The Story Behind Oreo’s Mysterious Design

Gary Lindstrom and Linda Hilton are fascinated by Salt Lake City Cemetery—so fascinated that they’re writing a book about it. (Did you know it’s the largest city-run graveyard in the country?) Researching the book, they not only explore the history of the graveyard (it was formally founded in 1851, though the first burial there was in 1847) but delve into the stories behind the stones—introducing us to the denizens six feet under.

We first consider one of the earliest practitioners of the modern-day food mantra, “presentation is everything.” William Adelbert Turnier. Born in 1908, Turnier dropped out of school at 16, largely because of being bullied incessantly. The other boys ridiculed him for his limp, the result of a bout with polio. Turnier went to work as a mail boy at the National Biscuit Company where his father worked. That’s right: Nabisco.

Dedication, hard work and a pleasant disposition finally earned Turnier a place in the company’s engineering department, despite his limited education. Here, it is said, he added grass to the bottom of the animal crackers box and was instrumental in the design of the Milkbone Dog Biscuit, both iconic 1950s products. But in 1952, he was given the task of redesigning the chocolate cookie part of the Oreo cookie. Oreos weren’t new—they’d been introduced in 1912 with a simple, some have said crude, flowery design on the cookie. Turnier’s design features a shallow outside ring with 90 radial lines encircling 12 four-leaf clovers topped with a mysterious antenna. Many school lunchroom arguments and design experts have offered theories as to the inspiration and origin of the design. Masonic influences? Numerology? Turnier was not a Mason and discounted the conjectures. Turnier left the East Coast and moved to Salt Lake City where he died in 2004. His grave marker, at plot E17-1-4 in the adjacent Mount Calvary Cemetery, is decorated with an engraved Oreo cookie.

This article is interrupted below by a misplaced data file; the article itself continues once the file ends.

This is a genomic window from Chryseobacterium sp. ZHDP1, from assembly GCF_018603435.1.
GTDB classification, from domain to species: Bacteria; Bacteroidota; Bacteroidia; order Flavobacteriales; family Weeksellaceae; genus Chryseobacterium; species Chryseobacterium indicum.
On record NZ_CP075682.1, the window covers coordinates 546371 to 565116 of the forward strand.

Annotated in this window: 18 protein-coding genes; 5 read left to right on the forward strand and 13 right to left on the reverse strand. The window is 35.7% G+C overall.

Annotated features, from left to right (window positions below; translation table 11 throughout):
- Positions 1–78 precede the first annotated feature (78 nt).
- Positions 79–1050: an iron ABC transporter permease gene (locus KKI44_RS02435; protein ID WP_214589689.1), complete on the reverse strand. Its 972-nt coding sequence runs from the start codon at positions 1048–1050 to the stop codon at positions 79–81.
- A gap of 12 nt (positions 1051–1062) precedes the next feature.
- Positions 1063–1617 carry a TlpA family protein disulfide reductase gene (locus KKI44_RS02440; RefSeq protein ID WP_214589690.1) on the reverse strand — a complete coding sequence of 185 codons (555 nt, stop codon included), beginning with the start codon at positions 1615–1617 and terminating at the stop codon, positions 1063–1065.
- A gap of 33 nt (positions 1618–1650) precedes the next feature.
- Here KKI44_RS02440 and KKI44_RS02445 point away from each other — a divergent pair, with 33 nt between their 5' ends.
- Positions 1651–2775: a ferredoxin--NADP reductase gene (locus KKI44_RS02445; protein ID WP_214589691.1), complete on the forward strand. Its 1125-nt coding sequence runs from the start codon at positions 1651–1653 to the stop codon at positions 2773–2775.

Oreo Cookie Design
William Turnier’s Gravestone

By his son Bill’s account, Turnier also stayed out of the never-ending debate about the preferred way to eat an Oreo. (Do you twist it apart, do you painstakingly separate one chocolate wafer and lick off the questionable white icing, do you dip it in milk?) “He just bit it,” said his son, according to one article. He ate one cookie at night before bedtime.”

Ed. Note: Yes, with a glass of milk.

Linda Hilton is retired from a career in community advocacy and the author of an annotated map of the Cemetery.

Gary Lindstrom is an emeritus professor with loves of food, local history and good writing.

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Mary Brown Malouf
Mary Brown Malouf
Mary Brown Malouf is the late Executive Editor of Salt Lake magazine and Utah's expert on local food and dining. She still does not, however, know how to make a decent cup of coffee.

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